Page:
As you can see, the design constraints of a tile-based system have been 100% respected, even in this artistic interpretation of the game. The game is still made of tiles, and the topology is still very metric, and the background is still noticeably far away from the game plane. What you get is a fresh coat of paint, but more or less the same feeling.
Back to Rayman.
To counteract the separate plane feeling I’ve been talking about, the artists on Rayman Legends have made use of a large number of HD sprites in varying levels of depth from the game plane. Some bushes will be almost glued to the game plane, but a few meters behind them will be a tree, and behind that, something else. Far behind will be the clouds and sky, and even the clouds have different depth levels. A cave area will have a wall close to the game plane, but with small holes that reveal the depth of the world behind it. There are sometimes even graphical elements made to visually extend the game plane forward or backward in the game space, even though the gameplay is still 100% two-dimensional. What you end up with is a coherent and solid environment that maybe loses a bit of the “this is obviously a game” feeling, and treads into “what a nice painting” territory – right where Rayman Legends wants to be.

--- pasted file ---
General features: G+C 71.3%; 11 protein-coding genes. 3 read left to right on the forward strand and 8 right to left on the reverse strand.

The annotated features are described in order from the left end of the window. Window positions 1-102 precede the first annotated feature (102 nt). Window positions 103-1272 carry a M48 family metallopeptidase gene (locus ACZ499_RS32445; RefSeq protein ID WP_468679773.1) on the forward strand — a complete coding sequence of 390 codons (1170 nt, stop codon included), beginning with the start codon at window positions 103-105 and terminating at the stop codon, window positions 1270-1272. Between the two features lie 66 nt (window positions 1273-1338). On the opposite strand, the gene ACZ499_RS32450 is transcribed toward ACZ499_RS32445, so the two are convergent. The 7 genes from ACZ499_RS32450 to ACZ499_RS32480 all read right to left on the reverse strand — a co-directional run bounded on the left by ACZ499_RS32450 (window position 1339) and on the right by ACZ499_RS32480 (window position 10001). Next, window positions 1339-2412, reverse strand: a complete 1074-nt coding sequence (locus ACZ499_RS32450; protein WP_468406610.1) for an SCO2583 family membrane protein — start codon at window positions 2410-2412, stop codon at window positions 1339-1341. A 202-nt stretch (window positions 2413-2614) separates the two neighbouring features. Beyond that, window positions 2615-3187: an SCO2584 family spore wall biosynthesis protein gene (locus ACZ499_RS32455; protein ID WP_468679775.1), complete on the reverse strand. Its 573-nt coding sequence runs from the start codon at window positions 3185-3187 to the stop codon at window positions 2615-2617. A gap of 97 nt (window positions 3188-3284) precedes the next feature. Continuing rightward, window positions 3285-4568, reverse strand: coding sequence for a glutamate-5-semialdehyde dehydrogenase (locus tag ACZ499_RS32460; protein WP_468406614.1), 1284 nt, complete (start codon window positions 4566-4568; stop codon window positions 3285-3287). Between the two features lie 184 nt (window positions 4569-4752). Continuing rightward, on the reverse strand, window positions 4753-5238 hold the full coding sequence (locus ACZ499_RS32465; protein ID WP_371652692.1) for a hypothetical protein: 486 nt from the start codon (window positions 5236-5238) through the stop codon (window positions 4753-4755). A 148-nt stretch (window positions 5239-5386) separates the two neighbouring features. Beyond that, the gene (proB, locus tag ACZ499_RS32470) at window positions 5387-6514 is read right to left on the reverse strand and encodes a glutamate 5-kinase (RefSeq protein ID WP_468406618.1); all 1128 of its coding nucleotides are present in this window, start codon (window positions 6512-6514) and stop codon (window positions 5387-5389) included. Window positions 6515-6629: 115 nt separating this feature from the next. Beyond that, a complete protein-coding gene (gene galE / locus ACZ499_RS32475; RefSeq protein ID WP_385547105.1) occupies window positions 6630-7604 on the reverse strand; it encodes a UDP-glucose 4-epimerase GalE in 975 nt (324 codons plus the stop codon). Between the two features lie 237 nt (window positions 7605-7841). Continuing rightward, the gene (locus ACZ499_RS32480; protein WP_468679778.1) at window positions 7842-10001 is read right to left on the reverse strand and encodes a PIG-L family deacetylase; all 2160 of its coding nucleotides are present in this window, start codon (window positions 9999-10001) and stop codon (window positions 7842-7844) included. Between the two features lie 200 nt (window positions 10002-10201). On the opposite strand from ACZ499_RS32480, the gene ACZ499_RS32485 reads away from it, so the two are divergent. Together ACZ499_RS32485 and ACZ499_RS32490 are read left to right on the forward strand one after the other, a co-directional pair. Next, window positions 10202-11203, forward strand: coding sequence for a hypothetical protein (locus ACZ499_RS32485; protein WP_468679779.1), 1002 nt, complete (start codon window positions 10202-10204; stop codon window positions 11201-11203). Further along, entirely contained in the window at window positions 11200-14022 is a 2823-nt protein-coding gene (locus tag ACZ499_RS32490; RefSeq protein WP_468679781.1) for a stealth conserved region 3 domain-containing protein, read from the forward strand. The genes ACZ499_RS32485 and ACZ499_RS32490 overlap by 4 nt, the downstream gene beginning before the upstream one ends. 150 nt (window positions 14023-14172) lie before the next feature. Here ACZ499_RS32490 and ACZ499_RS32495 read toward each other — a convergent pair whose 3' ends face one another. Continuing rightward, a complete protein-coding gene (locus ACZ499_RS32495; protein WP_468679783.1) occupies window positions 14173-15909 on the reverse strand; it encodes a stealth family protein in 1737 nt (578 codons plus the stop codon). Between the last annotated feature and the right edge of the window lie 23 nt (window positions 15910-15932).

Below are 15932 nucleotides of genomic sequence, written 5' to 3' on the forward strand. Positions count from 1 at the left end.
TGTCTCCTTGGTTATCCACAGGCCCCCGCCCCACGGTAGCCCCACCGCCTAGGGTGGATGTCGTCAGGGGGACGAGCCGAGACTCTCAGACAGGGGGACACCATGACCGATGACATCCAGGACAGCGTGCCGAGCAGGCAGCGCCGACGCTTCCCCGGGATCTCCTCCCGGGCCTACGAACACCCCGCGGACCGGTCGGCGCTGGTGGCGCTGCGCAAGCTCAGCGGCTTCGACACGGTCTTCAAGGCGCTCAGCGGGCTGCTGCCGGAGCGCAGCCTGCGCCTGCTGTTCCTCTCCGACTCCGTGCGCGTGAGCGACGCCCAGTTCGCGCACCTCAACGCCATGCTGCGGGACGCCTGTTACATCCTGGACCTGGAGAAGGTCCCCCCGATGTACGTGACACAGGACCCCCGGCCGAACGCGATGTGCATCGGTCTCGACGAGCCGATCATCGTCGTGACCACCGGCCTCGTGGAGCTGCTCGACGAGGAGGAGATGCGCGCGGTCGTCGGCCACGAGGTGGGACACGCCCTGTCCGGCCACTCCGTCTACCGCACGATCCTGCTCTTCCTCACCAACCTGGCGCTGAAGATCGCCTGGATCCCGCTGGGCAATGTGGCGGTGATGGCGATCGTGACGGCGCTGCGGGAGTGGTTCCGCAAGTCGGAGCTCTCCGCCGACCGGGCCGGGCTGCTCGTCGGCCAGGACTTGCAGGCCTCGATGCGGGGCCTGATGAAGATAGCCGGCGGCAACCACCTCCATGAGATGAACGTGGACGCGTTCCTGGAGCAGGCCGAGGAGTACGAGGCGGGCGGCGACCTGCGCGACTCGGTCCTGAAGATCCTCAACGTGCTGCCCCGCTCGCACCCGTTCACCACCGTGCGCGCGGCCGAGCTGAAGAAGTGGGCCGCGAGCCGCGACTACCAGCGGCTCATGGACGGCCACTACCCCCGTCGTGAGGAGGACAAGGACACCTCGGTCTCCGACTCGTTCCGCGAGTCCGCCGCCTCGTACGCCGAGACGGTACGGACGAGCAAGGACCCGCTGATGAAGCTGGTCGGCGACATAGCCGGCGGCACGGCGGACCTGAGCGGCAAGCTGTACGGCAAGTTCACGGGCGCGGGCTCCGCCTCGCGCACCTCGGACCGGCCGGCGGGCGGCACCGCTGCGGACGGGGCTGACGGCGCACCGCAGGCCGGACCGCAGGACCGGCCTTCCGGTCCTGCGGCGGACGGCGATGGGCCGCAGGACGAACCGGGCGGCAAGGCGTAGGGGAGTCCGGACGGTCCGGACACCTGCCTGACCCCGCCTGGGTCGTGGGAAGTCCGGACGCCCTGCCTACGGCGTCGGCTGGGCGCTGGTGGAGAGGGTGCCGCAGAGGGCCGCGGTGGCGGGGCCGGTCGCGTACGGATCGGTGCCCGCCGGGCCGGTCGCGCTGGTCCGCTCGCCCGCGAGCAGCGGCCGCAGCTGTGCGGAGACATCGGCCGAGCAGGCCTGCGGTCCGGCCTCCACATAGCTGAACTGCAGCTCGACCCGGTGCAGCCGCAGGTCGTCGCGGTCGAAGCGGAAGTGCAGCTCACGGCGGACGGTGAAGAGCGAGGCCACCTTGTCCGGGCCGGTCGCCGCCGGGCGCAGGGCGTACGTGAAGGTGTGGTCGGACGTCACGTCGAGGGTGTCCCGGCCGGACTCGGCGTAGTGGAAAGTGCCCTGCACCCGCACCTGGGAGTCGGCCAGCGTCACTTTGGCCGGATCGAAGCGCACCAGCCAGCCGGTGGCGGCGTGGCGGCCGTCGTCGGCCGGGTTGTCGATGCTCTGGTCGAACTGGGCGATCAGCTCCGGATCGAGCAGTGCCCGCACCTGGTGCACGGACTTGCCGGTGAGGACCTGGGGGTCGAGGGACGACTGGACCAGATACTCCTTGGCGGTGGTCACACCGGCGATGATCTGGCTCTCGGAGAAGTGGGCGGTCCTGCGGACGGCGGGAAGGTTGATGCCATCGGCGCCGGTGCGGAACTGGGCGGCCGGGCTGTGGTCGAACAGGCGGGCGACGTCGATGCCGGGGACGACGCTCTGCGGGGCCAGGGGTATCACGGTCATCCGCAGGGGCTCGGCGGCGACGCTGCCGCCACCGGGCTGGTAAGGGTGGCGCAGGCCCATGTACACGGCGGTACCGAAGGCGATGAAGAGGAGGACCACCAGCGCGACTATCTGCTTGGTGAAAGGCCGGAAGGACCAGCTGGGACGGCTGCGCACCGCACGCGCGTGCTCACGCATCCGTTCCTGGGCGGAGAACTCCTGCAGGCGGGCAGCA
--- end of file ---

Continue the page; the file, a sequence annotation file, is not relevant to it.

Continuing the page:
In the screenshot from Rayman Legends above, the bridge between the game plane and the background is very clearly seen when looking at the water to the left. The water plane extends slightly forward from the game plane to add some depth in the foreground, but it extends very far back into the distance, being intersected by trees and other plants along the way. Seeing it all in motion makes the solidity of the world almost tangible.
Making a coherent playable game world like this does have its disadvantages, however, and can sometimes make it difficult to balance the artistic realization with the design intentions. For a level that appears in Rayman’s Jungle environment, for example, the topology has to be highly organic, because in real life, natural landscapes are organic. If the gameplay geometry is completely square or contains too many right-angles, the immersion and believability of the world can be easily lost, as everything suddenly becomes artificial.
What is gained in aesthetic quality is somewhat lost in clarity of metrics in the example above, however. The image on top is a bad example of Rayman topology, whereas the lower image is a better example of what could be expected from a Rayman level. The gameplay is exactly the same in both; the distances are the same, but the smoothness of the jumping-off point makes it far less clear where the player needs to initiate their jump to land cleanly on the platform. The compromise is that the peak of the hill is where the player is supposed to jump – providing some visual cue – but it is no longer completely obvious to the player.